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. Last Updated: 07/27/2016

Zubkov Subdued in Gazprom Debut

In a departure from his trademark brusque public style, First Deputy Prime Minister Viktor Zubkov read from prepared notes while delivering a carefully worded maiden speech as chairman of Gazprom on Friday.

Zubkov, known for the public dressings-down he administered to subordinates during his stint as prime minister, pledged to stick to existing Gazprom strategy and work for the good of shareholders — both state and private.

The shareholders of the state-controlled company elected Zubkov to its board of directors Friday. In a widely expected move, the board then chose him as its chairman to replace President Dmitry Medvedev, who stepped down in May after taking office.

With a background in agriculture and battling money laundering, Zubkov may not have the firmest grip on the gas business. Nevertheless, he opted to make a brief appearance at a news conference to take four questions Friday — a much more open approach than that of Igor Sechin, the chairman at the country's other state-controlled energy giant, Rosneft. Sechin didn't even bother to put in an appearance at the news conference after Rosneft's shareholders meeting earlier this month.

Zubkov's statements were apparently aimed at allaying possible concerns over how his Soviet-style management method would fit with running a blue chip corporation in which private investors, Russian and foreign, own just under half the shares.

"Gazprom is a market structure that must work by market rules, be competitive on the world energy market and generate profits for its shareholders, who include not only the state, but also hundreds of thousands with minority stakes," he said at the news conference after the general meeting. "As a member of the government, I see my responsibility in efficiently maintaining a balance between the interests of the state and the development targets of the company.

"I will work according to the existing strategy that has been worked out," he added.

One statement in particular betrayed a focus on government objectives. Zubkov said that what he "liked most" about Gazprom's work was the effort to provide gas to more households at subsidized prices.

"It doesn't simply count increasing access to gas in Russia as a commercial project, but its — Gazprom's — social responsibility," he said.

The prices households are charged for gas are far below the total cost of production and delivery and are subsidized by Gazprom export revenues.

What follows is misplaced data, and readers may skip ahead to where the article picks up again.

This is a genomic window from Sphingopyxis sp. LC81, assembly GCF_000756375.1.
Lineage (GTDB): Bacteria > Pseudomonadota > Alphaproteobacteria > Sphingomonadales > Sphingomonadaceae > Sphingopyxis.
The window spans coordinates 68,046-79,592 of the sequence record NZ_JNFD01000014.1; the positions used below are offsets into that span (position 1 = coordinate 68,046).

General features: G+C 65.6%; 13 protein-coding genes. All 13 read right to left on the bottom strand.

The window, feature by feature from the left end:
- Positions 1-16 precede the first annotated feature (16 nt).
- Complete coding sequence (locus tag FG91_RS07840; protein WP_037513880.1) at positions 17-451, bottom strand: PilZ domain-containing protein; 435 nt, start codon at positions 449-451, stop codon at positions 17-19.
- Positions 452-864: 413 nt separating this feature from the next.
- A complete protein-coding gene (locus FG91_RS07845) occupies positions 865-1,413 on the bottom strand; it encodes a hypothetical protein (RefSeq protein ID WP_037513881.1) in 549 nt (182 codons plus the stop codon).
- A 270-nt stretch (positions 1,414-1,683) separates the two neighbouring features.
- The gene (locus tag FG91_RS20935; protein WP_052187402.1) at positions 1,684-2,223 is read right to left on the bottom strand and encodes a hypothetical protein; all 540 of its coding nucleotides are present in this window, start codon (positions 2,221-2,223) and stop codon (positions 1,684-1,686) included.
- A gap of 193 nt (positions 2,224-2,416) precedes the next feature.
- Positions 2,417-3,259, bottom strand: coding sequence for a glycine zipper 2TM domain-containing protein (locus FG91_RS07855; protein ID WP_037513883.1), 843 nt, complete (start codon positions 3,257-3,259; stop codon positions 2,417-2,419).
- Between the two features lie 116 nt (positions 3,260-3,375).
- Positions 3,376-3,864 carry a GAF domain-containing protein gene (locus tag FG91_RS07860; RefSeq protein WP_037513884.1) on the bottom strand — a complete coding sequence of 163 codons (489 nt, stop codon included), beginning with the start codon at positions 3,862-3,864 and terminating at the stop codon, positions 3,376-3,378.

The government offered no explanation for its choice of Zubkov as chairman — nine of the 11 seats on the board are held by government members or Gazprom executives — but he himself said Friday that he had long known CEO Alexei Miller, who sat beside him at Friday's news conference. Their ties date back to 1992, when both worked on the St. Petersburg City Hall's committee for foreign relations, which was headed by Vladimir Putin, now prime minister.

"Our relations are very good," Zubkov said. "I think we will work together effectively."

As to the company's immediate plans, Zubkov said he — and the board — would look at future supply contracts with Ukraine and Belarus, countries that also serve as transit routes to the European Union. In keeping with Gazprom's pronouncements in the face of charges by the EU and the United States that the company uses gas as a political weapon, he stressed a number of times that contract negotiations were purely a business matter.

"We will look carefully at how a dialog develops between — I repeat again — economic entities, and, naturally, it will be proper for me, as board chairman … to take part in the process," Zubkov said in his final answer to reporters.

Gazprom has had to defend itself against accusations that it was acting as an arm of Russian foreign policy when it briefly cut deliveries to Ukraine in January 2006, soon after a pro-Western candidate defeated a pro-Russian politician in a presidential race. Ukraine vehemently resisted a steep hike in prices for gas at the time.

With the negotiation of a new price for gas deliveries to Ukraine looming, sky-high global energy prices may mean pressure for the biggest jump in prices yet. Starting next year, Ukraine is likely to pay more than $400 per 1,000 cubic meters of gas, more than double this year's price of $179.50, Miller said at the news conference.

Ukrainian Prime Minister Yulia Tymoshenko, during a Saturday meeting with Putin in Moscow, made no public comment on the potential price. Deputy Prime Minister Hryhoriy Nemyrya warned against reaching any early conclusions but didn't reject the figure outright.